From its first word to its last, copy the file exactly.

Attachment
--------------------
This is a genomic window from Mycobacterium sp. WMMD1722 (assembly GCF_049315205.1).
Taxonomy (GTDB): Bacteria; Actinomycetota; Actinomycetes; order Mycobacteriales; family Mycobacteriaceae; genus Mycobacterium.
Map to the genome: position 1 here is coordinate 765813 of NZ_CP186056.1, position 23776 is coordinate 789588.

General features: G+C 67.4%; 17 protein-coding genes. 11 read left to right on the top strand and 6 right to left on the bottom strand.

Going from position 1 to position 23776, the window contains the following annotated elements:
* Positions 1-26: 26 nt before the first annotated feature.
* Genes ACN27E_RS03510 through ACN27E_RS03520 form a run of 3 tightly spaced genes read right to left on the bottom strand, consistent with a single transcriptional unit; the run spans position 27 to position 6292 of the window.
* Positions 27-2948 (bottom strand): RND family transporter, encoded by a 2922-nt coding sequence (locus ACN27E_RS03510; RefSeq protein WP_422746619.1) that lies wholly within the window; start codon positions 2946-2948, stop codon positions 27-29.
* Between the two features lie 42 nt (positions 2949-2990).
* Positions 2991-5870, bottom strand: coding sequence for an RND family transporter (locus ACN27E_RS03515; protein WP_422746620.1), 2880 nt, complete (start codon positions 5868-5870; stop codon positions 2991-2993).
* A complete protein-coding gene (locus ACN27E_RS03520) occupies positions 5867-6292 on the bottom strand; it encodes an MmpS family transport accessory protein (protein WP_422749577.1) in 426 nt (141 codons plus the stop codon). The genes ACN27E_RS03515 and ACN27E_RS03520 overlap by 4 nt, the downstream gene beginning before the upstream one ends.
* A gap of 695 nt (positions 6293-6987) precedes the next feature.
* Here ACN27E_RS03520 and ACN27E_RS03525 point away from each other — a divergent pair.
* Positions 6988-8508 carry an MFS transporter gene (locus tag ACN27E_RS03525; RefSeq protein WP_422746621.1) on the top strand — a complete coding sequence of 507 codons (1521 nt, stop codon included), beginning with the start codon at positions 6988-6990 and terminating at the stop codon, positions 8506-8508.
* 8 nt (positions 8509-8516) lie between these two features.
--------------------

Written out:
This is a genomic window from Mycobacterium sp. WMMD1722 (assembly GCF_049315205.1).
Taxonomy (GTDB): Bacteria; Actinomycetota; Actinomycetes; order Mycobacteriales; family Mycobacteriaceae; genus Mycobacterium.
Map to the genome: position 1 here is coordinate 765813 of NZ_CP186056.1, position 23776 is coordinate 789588.

General features: G+C 67.4%; 17 protein-coding genes. 11 read left to right on the top strand and 6 right to left on the bottom strand.

Going from position 1 to position 23776, the window contains the following annotated elements:
* Positions 1-26: 26 nt before the first annotated feature.
* Genes ACN27E_RS03510 through ACN27E_RS03520 form a run of 3 tightly spaced genes read right to left on the bottom strand, consistent with a single transcriptional unit; the run spans position 27 to position 6292 of the window.
* Positions 27-2948 (bottom strand): RND family transporter, encoded by a 2922-nt coding sequence (locus ACN27E_RS03510; RefSeq protein WP_422746619.1) that lies wholly within the window; start codon positions 2946-2948, stop codon positions 27-29.
* Between the two features lie 42 nt (positions 2949-2990).
* Positions 2991-5870, bottom strand: coding sequence for an RND family transporter (locus ACN27E_RS03515; protein WP_422746620.1), 2880 nt, complete (start codon positions 5868-5870; stop codon positions 2991-2993).
* A complete protein-coding gene (locus ACN27E_RS03520) occupies positions 5867-6292 on the bottom strand; it encodes an MmpS family transport accessory protein (protein WP_422749577.1) in 426 nt (141 codons plus the stop codon). The genes ACN27E_RS03515 and ACN27E_RS03520 overlap by 4 nt, the downstream gene beginning before the upstream one ends.
* A gap of 695 nt (positions 6293-6987) precedes the next feature.
* Here ACN27E_RS03520 and ACN27E_RS03525 point away from each other — a divergent pair.
* Positions 6988-8508 carry an MFS transporter gene (locus tag ACN27E_RS03525; RefSeq protein WP_422746621.1) on the top strand — a complete coding sequence of 507 codons (1521 nt, stop codon included), beginning with the start codon at positions 6988-6990 and terminating at the stop codon, positions 8506-8508.
* 8 nt (positions 8509-8516) lie between these two features.